Critical Care Medicine-Renal, Electrolyte and Acid Base Disorders>>>>>Oliguria and Polyuria
Question 1#

A previously healthy 18-year-old woman presents to the emergency department 4 hours ago with headache and photophobia. Her parents state that her symptoms began as a mild fever and headache, and today, she appears to be a bit confused and has been urinating a lot. On physical examination, she is alert and oriented but slow to answer questions. There are no focal neurological signs. Her labs reveal elevated leukocytosis and hypernatremia. Blood cultures were sent.

What is the next BEST step in management?

A. Start broad-spectrum antibiotics
B. Obtain urine sodium, chloride, creatinine, and osmolality
C. Obtain spinal fluid sample
D. Obtain CT scan of head

Correct Answer is A


Correct Answer: A

Central diabetes insipidus (DI) is a rare complication of bacterial meningitis. The presence of polyuria and hypernatremia is concerning for the development of DI in this patient. While it is important to obtain urine electrolytes and osmolality (Answer C) to confirm the diagnosis of DI, the most concerning issue here is the potential for bacterial meningitis in this patient. Therefore, prompt diagnosis and treatment are needed to prevent morbidity and mortality. According to the 2004 Infectious Diseases Society of America guidelines, a CT scan of head is indicated when a patient is immunosuppressed, has new onset of seizure, a history of an intracranial mass lesion, altered mental status, or focal neurological deficit. However, this patient does not have any of these features, making choice D incorrect.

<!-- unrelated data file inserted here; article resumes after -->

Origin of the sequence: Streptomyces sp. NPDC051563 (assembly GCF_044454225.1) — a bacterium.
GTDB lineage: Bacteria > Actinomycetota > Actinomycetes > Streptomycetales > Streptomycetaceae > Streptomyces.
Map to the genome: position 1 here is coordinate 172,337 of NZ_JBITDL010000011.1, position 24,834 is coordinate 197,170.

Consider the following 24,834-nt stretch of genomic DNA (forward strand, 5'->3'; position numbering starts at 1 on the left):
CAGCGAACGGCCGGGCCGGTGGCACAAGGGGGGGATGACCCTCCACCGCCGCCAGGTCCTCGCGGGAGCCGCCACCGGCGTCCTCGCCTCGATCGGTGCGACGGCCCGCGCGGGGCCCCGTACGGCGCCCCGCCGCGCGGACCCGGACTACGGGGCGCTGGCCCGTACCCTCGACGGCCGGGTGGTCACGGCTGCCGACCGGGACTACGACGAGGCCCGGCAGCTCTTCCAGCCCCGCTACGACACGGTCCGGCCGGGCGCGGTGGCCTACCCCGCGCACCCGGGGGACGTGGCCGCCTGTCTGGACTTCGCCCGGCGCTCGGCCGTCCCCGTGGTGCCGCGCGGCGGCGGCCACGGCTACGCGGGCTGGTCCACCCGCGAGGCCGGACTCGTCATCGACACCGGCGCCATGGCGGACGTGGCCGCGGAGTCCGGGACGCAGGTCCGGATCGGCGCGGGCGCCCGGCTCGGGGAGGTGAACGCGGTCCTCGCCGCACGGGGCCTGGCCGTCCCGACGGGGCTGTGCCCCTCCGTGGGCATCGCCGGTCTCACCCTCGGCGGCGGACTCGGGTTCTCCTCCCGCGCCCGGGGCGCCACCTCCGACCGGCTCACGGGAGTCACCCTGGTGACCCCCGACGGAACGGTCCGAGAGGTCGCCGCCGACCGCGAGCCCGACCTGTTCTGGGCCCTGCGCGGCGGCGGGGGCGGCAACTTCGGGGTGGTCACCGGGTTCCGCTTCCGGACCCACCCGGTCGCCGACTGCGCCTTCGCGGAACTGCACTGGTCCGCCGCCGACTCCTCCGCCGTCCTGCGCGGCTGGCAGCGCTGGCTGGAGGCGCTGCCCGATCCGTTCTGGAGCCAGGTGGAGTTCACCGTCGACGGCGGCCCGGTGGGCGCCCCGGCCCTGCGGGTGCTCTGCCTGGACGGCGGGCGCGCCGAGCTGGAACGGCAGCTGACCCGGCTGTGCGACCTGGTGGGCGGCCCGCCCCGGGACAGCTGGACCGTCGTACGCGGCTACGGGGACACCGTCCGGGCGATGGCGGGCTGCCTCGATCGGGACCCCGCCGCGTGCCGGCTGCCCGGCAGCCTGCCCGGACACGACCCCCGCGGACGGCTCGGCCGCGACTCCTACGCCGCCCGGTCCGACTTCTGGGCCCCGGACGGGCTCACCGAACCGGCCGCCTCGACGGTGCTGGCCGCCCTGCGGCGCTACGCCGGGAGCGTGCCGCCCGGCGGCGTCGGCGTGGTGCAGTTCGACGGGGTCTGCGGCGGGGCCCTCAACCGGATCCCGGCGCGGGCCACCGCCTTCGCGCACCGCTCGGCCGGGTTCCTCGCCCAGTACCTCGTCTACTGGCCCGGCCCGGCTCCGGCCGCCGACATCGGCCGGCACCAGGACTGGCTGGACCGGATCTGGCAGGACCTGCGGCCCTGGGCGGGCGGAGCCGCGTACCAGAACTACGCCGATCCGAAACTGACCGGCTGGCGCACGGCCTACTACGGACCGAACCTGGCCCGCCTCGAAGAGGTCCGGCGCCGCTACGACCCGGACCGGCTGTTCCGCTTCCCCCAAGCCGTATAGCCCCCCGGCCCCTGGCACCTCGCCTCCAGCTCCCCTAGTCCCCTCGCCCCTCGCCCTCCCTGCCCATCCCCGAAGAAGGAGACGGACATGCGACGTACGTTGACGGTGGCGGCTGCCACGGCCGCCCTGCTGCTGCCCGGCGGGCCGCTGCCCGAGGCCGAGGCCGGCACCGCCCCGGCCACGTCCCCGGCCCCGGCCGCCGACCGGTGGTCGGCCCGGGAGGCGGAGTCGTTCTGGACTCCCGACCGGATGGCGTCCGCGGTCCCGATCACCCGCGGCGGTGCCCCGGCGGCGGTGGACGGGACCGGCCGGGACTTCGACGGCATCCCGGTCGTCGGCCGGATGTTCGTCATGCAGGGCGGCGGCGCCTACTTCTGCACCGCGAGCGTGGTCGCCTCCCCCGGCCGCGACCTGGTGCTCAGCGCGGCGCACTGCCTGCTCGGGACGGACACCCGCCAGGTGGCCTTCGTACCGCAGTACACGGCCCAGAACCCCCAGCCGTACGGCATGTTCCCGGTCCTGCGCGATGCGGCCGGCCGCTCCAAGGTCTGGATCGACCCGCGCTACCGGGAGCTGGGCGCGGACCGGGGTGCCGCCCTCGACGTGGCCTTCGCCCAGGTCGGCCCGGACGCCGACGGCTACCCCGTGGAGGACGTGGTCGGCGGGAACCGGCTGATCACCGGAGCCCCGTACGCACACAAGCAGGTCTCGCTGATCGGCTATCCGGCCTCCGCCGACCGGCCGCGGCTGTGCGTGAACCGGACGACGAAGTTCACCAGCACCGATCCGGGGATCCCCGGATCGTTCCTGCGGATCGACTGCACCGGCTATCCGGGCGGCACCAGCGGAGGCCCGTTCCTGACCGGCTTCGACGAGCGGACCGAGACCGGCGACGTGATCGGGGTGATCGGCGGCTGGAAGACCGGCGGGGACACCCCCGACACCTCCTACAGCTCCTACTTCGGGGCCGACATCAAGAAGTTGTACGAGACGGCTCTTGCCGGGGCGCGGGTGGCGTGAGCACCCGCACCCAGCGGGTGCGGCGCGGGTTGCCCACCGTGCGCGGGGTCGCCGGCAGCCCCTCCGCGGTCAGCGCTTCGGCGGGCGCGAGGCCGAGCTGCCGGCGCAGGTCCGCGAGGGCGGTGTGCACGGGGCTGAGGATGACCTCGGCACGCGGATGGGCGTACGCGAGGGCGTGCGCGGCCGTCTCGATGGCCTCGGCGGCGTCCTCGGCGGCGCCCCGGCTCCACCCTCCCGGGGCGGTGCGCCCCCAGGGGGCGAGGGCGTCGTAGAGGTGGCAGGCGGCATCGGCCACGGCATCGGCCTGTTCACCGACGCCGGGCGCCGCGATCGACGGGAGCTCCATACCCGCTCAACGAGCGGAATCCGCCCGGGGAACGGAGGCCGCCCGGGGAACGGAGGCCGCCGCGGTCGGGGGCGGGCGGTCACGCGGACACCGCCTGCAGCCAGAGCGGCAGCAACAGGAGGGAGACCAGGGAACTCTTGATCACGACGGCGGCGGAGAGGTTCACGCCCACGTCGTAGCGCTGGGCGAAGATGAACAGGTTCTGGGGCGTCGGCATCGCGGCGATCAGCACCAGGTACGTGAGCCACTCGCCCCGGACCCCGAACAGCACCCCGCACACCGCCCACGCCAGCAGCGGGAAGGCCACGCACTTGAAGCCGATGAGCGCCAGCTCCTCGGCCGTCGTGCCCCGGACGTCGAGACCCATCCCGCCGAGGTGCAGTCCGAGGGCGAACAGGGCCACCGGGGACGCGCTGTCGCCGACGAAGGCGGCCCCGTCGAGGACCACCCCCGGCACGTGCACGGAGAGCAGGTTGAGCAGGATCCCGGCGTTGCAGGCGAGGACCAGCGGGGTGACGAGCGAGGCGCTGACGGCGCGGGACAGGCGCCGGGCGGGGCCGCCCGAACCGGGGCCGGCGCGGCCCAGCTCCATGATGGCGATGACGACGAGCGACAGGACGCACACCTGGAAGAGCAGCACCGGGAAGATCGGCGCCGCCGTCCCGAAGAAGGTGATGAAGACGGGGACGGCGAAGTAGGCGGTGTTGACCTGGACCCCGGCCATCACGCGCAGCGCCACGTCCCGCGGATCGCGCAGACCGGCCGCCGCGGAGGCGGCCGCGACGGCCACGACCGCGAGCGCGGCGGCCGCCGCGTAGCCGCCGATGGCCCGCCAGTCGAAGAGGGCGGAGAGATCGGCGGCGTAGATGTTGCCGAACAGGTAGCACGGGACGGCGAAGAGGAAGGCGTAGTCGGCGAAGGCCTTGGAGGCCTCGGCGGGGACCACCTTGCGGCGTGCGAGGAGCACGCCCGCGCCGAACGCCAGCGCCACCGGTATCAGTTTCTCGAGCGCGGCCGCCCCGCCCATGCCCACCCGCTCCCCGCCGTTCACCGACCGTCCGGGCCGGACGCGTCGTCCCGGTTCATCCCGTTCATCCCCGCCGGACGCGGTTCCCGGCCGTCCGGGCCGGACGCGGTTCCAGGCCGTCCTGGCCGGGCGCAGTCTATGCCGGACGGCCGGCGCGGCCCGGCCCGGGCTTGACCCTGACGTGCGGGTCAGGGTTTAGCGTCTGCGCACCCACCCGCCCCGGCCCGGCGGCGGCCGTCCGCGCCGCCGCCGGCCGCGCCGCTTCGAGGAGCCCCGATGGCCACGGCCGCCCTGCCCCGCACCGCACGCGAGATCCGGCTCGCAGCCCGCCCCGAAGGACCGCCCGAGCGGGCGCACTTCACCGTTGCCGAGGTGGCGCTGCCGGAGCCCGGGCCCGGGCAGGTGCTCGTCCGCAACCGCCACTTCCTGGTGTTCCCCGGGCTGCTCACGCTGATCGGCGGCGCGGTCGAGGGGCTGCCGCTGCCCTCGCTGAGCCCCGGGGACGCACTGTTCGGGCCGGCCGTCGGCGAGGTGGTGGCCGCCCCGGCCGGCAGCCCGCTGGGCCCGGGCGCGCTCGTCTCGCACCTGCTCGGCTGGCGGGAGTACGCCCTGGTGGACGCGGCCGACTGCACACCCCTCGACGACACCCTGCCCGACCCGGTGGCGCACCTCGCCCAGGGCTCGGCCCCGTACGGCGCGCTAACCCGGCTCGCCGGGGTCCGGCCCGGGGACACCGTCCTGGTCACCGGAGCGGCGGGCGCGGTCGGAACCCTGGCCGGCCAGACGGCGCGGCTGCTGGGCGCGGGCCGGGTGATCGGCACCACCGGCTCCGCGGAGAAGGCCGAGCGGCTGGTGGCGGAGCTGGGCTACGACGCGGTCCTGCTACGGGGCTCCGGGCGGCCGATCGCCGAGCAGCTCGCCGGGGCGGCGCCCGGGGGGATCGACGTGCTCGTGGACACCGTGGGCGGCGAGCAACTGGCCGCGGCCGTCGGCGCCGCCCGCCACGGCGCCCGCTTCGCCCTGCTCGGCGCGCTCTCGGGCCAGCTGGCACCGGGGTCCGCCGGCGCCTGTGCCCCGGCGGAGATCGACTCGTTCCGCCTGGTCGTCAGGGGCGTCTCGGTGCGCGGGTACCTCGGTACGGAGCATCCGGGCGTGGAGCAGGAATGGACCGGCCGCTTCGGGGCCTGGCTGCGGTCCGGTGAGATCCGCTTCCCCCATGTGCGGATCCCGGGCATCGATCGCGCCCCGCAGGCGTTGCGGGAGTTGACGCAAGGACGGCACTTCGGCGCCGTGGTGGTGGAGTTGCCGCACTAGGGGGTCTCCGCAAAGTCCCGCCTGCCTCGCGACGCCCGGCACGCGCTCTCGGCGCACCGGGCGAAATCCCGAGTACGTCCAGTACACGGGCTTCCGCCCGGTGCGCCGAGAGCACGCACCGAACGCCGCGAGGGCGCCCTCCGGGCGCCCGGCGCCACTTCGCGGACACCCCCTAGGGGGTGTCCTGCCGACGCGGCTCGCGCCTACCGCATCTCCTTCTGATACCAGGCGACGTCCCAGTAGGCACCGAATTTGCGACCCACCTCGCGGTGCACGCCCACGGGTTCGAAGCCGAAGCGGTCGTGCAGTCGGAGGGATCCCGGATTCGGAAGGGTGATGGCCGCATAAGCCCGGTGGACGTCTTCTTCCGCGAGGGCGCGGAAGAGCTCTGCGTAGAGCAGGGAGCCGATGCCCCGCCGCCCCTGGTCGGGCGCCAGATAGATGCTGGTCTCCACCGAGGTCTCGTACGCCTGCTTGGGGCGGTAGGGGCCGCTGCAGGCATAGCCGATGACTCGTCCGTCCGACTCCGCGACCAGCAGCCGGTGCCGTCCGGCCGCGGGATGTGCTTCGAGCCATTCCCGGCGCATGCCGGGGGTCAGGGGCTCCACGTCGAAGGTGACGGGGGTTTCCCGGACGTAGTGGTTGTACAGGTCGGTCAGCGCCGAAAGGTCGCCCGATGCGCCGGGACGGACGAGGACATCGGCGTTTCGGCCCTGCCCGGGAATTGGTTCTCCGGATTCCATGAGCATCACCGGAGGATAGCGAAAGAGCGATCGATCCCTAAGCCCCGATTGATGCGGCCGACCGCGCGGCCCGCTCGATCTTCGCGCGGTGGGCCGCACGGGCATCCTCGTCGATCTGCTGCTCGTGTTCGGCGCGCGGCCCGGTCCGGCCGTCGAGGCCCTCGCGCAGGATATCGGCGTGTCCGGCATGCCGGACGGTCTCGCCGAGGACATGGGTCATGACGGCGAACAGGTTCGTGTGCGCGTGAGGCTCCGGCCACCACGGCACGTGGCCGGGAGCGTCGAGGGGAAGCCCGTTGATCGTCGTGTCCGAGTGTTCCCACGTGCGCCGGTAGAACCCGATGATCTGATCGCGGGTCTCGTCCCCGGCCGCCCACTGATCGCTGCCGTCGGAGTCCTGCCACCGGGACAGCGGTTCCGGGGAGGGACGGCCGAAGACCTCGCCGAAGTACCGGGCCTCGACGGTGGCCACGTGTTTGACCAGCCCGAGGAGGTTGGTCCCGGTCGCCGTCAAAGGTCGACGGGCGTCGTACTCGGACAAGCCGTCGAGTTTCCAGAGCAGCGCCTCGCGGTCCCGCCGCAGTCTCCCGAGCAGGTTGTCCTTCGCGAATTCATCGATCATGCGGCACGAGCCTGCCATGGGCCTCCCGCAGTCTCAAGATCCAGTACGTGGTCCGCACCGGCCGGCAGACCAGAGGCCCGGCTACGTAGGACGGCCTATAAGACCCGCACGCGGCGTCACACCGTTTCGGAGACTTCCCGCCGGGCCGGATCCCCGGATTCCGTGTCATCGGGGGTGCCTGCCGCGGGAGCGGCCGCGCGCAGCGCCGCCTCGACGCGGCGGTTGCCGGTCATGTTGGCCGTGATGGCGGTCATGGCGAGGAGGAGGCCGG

Obtaining a sample of spinal fluid is essential for diagnosis of meningitis. However, in this case, there was a delay in antibiotics initiation since the patient has been in the emergency department for 4 hours before consultation with no antibiotics initiated. Delay in antibiotic administration is associated with worse outcomes in patients with bacterial meningitis. Retrospective data suggest a 10% increase of in-hospital mortality and risk for unfavorable outcomes with each hour of delay. Thus, antibiotic administration takes precedence in this patient.

Tunkel AR. Clinical Features and Diagnosis of Acute Bacterial Meningitis in Adults. Uptodate. 2018.

Bichet DG. Evaluation of Patients with Polyuria. Uptodate. 2019.

Bodilsen J, Dalager-Pedersen M, Schonheyder HC, Nielsen H. Time to antibiotic therapy and outcome in bacterial meningitis: a Danish population-based cohort study. BMC Infectious Diseases. 2016;16:392. Epub 2016/08/11. doi:10.1186/s12879 to 016 to 1711-z.